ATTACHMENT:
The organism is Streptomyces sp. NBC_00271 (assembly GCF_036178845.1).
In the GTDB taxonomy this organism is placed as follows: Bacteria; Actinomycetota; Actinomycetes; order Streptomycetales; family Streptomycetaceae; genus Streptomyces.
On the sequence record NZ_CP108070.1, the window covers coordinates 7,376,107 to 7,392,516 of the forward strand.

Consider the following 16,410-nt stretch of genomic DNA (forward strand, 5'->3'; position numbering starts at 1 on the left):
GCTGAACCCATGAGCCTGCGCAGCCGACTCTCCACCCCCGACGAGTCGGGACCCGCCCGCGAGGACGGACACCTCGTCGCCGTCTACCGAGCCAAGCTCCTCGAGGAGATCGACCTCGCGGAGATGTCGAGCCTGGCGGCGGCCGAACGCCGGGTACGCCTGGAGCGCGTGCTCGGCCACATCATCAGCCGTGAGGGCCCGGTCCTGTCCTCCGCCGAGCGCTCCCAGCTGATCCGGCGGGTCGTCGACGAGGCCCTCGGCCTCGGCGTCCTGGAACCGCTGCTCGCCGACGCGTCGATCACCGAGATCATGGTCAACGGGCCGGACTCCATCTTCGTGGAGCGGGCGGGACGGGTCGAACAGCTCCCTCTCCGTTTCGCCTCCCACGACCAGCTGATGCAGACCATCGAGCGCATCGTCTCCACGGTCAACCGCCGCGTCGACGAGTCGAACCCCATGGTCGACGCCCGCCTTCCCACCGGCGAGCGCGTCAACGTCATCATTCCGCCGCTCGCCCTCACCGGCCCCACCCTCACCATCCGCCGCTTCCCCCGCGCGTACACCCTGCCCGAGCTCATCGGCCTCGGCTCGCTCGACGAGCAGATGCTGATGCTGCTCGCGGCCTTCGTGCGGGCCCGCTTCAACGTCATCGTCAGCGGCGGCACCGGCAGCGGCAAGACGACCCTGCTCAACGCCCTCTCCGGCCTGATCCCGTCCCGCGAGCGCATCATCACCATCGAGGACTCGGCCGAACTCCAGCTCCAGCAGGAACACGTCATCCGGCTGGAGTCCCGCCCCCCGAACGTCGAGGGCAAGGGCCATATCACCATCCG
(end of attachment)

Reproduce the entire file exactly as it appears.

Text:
The organism is Streptomyces sp. NBC_00271 (assembly GCF_036178845.1).
In the GTDB taxonomy this organism is placed as follows: Bacteria; Actinomycetota; Actinomycetes; order Streptomycetales; family Streptomycetaceae; genus Streptomyces.
On the sequence record NZ_CP108070.1, the window covers coordinates 7,376,107 to 7,392,516 of the forward strand.

Consider the following 16,410-nt stretch of genomic DNA (forward strand, 5'->3'; position numbering starts at 1 on the left):
GCTGAACCCATGAGCCTGCGCAGCCGACTCTCCACCCCCGACGAGTCGGGACCCGCCCGCGAGGACGGACACCTCGTCGCCGTCTACCGAGCCAAGCTCCTCGAGGAGATCGACCTCGCGGAGATGTCGAGCCTGGCGGCGGCCGAACGCCGGGTACGCCTGGAGCGCGTGCTCGGCCACATCATCAGCCGTGAGGGCCCGGTCCTGTCCTCCGCCGAGCGCTCCCAGCTGATCCGGCGGGTCGTCGACGAGGCCCTCGGCCTCGGCGTCCTGGAACCGCTGCTCGCCGACGCGTCGATCACCGAGATCATGGTCAACGGGCCGGACTCCATCTTCGTGGAGCGGGCGGGACGGGTCGAACAGCTCCCTCTCCGTTTCGCCTCCCACGACCAGCTGATGCAGACCATCGAGCGCATCGTCTCCACGGTCAACCGCCGCGTCGACGAGTCGAACCCCATGGTCGACGCCCGCCTTCCCACCGGCGAGCGCGTCAACGTCATCATTCCGCCGCTCGCCCTCACCGGCCCCACCCTCACCATCCGCCGCTTCCCCCGCGCGTACACCCTGCCCGAGCTCATCGGCCTCGGCTCGCTCGACGAGCAGATGCTGATGCTGCTCGCGGCCTTCGTGCGGGCCCGCTTCAACGTCATCGTCAGCGGCGGCACCGGCAGCGGCAAGACGACCCTGCTCAACGCCCTCTCCGGCCTGATCCCGTCCCGCGAGCGCATCATCACCATCGAGGACTCGGCCGAACTCCAGCTCCAGCAGGAACACGTCATCCGGCTGGAGTCCCGCCCCCCGAACGTCGAGGGCAAGGGCCATATCACCATCCG